The Vaqueros Sandstone that the rocks are consisted of is a very soft form of sandstone, easily molded by wind and water. Holds break off very easy; this makes technical climbing not a possibility at the Joaquin Rocks, even though hundreds of awesome routes would be possible, that is, if the rock was sound. There are, however, spectacular tafoni formations on the rock faces, created from millions of years of wind erosion. Deep wind and water blown depressions also exist on the slabby sides of the rocks. The summits of each rock provide superb views of a remote section of the Diablo Range. To the east, the vast San Joaquin Valley stretches 50 miles to the Sierra Nevada. One can make out semi-trucks as little dots motoring down I5.
As stated above, the Rocks are located in the southern portion of the Clear Creek Management Area (CCMA). Naturally occurring asbestos is found in the soil in much of CCMA, yet there isn't much of it around the Joaquin Rocks. The asbestos is more in the northern and central regions of CCMA.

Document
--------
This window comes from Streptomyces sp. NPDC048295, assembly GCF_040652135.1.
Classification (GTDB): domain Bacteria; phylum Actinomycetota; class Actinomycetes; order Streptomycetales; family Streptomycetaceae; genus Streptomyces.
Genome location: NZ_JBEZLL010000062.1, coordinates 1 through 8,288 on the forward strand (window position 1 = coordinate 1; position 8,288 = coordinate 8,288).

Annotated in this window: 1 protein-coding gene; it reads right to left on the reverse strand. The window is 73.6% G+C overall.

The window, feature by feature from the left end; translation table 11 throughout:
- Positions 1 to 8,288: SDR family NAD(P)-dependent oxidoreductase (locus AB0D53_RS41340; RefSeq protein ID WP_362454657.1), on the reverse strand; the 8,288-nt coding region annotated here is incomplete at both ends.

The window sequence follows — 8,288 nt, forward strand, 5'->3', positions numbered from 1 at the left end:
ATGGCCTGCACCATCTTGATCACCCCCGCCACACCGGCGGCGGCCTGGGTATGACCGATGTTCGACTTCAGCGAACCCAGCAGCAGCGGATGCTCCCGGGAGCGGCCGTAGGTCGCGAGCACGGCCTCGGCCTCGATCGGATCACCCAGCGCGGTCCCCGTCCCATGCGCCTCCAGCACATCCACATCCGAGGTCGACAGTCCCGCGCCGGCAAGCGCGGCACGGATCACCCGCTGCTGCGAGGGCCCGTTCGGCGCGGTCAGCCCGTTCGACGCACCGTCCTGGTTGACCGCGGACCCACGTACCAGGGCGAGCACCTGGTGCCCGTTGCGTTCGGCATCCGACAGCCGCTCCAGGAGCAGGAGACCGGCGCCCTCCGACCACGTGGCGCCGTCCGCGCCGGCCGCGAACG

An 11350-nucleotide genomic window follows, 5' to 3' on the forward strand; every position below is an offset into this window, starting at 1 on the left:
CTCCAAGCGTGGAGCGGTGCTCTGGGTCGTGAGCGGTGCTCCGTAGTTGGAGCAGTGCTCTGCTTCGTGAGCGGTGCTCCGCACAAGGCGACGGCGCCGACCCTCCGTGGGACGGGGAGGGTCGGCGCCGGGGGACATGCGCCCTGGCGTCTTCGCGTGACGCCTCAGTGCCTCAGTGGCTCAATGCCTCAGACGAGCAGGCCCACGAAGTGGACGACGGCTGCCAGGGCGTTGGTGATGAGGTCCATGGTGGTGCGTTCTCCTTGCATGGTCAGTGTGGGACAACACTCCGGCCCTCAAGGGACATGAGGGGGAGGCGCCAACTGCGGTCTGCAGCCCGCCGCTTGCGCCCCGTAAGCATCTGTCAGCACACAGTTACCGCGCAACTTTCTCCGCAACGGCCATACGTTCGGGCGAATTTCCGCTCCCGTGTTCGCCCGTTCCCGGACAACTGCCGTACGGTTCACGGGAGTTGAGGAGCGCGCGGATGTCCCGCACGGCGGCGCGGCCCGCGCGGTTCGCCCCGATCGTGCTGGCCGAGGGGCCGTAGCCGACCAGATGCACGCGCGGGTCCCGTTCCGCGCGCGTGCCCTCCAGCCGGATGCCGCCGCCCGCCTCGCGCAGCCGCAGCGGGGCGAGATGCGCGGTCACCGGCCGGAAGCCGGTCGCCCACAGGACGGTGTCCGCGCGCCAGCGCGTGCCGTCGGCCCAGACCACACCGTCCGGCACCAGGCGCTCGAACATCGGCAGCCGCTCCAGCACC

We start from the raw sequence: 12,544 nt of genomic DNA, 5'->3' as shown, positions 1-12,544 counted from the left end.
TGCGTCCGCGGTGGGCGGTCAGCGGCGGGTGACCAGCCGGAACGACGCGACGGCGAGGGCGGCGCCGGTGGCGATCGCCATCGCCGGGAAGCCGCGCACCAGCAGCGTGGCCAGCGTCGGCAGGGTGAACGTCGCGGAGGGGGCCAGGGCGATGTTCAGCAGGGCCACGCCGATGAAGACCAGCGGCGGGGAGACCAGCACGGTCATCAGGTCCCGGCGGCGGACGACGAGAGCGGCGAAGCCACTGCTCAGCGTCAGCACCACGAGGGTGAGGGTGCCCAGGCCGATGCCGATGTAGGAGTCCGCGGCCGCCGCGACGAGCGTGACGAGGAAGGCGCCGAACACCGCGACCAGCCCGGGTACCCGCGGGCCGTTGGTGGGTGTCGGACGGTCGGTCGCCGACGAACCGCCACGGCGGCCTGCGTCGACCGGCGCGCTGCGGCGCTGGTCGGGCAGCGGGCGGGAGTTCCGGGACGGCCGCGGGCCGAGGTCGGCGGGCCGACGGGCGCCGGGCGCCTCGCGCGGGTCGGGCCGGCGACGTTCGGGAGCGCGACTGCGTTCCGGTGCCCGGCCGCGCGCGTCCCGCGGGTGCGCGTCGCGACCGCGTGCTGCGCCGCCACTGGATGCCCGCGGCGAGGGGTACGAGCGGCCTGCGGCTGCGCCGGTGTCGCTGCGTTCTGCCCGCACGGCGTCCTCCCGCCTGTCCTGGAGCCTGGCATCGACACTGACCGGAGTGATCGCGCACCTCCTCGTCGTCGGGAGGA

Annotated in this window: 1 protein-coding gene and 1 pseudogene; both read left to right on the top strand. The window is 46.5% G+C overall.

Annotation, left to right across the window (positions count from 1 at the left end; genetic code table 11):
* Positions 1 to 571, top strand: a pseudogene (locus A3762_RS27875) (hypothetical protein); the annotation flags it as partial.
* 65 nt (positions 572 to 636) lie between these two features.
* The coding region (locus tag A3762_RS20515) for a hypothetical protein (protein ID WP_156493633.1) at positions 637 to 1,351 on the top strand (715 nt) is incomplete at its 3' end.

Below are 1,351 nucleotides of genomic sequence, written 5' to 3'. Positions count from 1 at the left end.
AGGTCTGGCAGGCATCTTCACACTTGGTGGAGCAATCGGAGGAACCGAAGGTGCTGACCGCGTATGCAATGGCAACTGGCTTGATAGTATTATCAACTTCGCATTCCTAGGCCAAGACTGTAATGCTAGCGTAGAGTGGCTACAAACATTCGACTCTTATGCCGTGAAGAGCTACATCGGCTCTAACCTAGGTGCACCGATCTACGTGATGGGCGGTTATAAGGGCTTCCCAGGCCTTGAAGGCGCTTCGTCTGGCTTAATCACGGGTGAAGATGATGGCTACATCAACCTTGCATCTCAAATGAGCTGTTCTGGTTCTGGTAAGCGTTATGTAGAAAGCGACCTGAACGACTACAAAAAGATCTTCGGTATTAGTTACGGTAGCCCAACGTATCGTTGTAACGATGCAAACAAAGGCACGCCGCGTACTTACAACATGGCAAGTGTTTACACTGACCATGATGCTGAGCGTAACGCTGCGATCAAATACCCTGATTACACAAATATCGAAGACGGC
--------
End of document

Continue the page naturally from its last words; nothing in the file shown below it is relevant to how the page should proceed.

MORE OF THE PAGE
Getting ThereGetting to the Joaquin Rocks requires quite a long drive from anywhere, yet brings you to some of the most rugged and remote parts of the entire Coast Range. The road to the Rocks begins at the Wright Mountain trailhead, in Clear Creek Management Area. There are two ways to get to this trailhead: via Coalinga Road or via New Idria. Both routes meet up at a point north of San Benito Mountain, and then follow Road 11 in a general southeast direction to the trailhead. I've never been up via Coalinga Road, so I will describe the road via New Idria.